The Theory and Practice of Group Psychotherapy

By Irvin D. Yalom | Go to book overview

CHAPTER 7
The Therapist: Transference
and Transparency

Having discussed the mechanisms of therapeutic change in group therapy, the tasks of the therapist, and the techniques by which the therapist accomplishes these tasks, I turn in this chapter from what the therapist must do in the group to how the therapist must be. Do you, as therapist, play a role? To what degree are you free to be yourself? How "honest" can you be? How much transparency can you permit yourself?

Any discussion of therapist freedom should begin with transference, which can be either an effective therapeutic tool or a set of shackles that encumbers your every movement. In his first and extraordinarily prescient essay on psychotherapy (the final chapter of Studies on Hysteria [ 1895]), Freud noted several possible impediments to the formation of a good working relationship between patient and therapist. 1 Most of these could be resolved easily, but one stemmed from deeper sources and resisted efforts to banish it from the therapeutic work. Freud labeled this impediment. Transference, since it consisted of attitudes toward the therapist that he believed had been "transferred" from earlier attitudes toward important figures in the patient's life. These feelings toward the therapist were "false connections "--new editions of old impulses.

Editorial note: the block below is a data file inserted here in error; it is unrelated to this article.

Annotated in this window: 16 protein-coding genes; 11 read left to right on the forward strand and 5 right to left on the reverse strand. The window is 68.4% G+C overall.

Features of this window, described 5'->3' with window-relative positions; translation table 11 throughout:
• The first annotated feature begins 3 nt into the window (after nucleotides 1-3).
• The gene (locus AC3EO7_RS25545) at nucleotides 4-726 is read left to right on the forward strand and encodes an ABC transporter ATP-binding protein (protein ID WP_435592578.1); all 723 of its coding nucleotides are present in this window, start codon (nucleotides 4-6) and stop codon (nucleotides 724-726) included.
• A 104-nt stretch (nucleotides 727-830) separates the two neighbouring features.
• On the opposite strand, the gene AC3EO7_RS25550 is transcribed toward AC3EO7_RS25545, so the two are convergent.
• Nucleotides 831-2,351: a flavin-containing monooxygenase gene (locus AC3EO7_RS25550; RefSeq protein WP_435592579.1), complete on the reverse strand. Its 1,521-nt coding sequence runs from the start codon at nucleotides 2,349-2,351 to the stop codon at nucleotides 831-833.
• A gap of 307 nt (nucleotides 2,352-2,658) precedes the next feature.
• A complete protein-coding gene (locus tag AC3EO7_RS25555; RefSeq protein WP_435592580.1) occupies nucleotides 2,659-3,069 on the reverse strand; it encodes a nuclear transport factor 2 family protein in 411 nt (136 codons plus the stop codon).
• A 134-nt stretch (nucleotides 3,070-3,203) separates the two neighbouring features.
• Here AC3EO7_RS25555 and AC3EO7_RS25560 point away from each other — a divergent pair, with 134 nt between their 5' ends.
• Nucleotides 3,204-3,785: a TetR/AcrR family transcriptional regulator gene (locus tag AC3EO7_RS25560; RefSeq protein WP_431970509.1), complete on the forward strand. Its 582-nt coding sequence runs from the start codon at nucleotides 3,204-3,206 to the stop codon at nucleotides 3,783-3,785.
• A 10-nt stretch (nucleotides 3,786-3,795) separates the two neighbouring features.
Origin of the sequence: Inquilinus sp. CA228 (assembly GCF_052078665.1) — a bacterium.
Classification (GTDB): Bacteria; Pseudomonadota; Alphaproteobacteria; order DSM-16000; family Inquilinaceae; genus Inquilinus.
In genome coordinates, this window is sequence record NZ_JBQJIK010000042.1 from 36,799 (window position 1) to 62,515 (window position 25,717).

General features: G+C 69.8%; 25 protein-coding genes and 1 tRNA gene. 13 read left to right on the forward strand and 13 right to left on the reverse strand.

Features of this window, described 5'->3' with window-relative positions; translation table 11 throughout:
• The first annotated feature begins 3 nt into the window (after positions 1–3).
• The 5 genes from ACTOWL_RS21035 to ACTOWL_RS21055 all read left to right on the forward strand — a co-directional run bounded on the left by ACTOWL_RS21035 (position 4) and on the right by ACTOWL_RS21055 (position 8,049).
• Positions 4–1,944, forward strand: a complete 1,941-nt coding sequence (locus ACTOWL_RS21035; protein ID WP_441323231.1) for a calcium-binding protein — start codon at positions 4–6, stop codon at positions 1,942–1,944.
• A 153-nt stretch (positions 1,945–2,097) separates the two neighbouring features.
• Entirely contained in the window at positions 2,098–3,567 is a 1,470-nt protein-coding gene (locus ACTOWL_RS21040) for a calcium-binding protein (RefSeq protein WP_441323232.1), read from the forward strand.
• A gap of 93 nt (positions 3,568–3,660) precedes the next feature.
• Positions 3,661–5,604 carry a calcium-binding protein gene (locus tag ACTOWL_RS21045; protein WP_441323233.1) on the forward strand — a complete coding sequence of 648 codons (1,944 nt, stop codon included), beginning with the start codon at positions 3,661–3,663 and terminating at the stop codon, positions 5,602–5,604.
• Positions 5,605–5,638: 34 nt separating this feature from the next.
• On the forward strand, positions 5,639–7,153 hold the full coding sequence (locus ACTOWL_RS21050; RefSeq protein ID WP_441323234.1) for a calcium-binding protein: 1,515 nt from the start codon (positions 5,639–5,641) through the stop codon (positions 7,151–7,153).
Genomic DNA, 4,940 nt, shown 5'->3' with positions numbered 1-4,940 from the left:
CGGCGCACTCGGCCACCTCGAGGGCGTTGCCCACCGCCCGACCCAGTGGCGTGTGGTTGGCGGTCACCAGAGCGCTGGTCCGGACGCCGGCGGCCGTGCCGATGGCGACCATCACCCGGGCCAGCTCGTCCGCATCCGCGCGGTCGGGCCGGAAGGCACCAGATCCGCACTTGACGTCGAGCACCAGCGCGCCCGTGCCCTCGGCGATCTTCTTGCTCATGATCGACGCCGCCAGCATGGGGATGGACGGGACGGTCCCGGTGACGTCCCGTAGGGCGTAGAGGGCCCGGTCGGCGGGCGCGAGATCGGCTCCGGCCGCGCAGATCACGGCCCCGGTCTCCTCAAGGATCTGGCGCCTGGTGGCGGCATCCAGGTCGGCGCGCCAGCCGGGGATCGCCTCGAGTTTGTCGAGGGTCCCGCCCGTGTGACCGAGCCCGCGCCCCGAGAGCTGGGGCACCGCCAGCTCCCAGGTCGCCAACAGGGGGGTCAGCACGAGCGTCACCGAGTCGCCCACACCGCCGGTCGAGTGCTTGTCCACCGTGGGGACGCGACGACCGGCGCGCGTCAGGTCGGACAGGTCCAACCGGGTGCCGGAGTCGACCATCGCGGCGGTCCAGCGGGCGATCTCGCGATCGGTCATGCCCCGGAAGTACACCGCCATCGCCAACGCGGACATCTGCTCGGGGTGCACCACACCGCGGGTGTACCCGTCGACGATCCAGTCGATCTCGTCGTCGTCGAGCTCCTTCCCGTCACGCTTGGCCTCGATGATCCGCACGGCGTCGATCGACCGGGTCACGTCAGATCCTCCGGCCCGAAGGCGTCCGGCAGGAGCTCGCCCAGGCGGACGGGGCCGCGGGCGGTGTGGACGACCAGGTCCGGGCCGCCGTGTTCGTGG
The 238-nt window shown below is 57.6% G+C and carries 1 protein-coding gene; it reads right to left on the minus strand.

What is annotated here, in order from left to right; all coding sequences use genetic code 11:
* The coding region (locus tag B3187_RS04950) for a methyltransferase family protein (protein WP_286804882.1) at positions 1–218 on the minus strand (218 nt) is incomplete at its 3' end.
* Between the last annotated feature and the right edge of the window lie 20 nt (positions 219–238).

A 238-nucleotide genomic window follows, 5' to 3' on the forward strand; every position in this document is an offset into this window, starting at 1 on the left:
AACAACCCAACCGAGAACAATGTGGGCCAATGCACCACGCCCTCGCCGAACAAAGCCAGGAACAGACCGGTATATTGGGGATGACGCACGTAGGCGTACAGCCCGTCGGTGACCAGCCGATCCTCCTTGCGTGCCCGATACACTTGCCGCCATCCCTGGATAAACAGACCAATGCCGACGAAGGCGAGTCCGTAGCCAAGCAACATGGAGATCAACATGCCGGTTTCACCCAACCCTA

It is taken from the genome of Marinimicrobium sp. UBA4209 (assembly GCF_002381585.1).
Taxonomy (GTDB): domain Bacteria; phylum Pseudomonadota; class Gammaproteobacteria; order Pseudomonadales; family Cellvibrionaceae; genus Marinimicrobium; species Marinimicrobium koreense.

Only a few years passed before Freud realized that transference was far from an impediment to therapy; if used properly, it could be the therapist's most effective tool. 2 What better way to help the patient recapture the past than to allow him or her to reexperience and reenact ancient feelings toward parents through the current relationship to the therapist? Furthermore, the intense and conflicted relationship often developing with the therapist, which he termed the transference neurosis, was amenable to reality testing; the therapist could treat it and, in so doing, simultaneously treat the infantile conflict. Considerable evolution in psychoanalytic technique has occurred over the last half-century, but, until recently, certain basic principles regarding the role of transference in psychoanalytic therapy have endured with relatively little change:

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